In some senses Robert Redford is the father of modern independent filmmaking, not to mention the patron saint of Hollywood liberalism – his Sundance Film Festival has launched a couple of dozen major careers, and his concern for progressive environmental policies is well known. And United Artists used to be known for making the kind of movie that entertained and provoked at the same time – from 'In the Heat of the Night' to 'Being There' to 'Rain Man'.
After a decade or more in the doldrums, the studio has been resurrected by Tom Cruise, and the first film released under this banner is the Redford-helmed 'Lions for Lambs' – a tub-thumping intellectual thriller that pits brains against brawn as a liberal university professor, a neo-conservative senator, and a smart journalist duke it out for the prize of 'who gets to direct the war on terror' - which the film shows still to be fought by the poor.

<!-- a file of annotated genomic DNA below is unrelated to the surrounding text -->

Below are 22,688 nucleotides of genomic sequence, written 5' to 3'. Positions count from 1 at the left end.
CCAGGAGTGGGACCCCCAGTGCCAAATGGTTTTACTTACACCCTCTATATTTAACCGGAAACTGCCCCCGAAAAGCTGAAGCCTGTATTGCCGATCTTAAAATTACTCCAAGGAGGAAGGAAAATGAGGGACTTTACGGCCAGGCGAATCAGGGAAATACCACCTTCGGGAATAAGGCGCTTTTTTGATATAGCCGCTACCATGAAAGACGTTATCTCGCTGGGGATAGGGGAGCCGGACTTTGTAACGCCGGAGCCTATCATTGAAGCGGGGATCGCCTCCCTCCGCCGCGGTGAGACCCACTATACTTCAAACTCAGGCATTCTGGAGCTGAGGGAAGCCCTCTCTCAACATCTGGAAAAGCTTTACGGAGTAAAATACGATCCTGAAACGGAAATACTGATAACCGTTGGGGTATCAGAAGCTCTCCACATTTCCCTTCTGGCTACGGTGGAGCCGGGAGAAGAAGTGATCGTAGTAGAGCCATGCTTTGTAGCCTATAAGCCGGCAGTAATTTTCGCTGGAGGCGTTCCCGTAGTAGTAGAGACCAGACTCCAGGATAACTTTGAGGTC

Such a film could have been a thoughtful exploration of the nature of American liberalism post-9/11, a call to action, or an intelligent treatment of the questions of how to respond to injustice without repeating it (or overcoming evil with good, as the New Testament would have it). Yet sadly it ends up a wasted opportunity - with mostly old arguments being rehearsed once more in a film whose performances are flat and is without visual interest.
There is, however, some merit in 'Lions for Lambs'...Read the rest of this post on the God's Politics blog.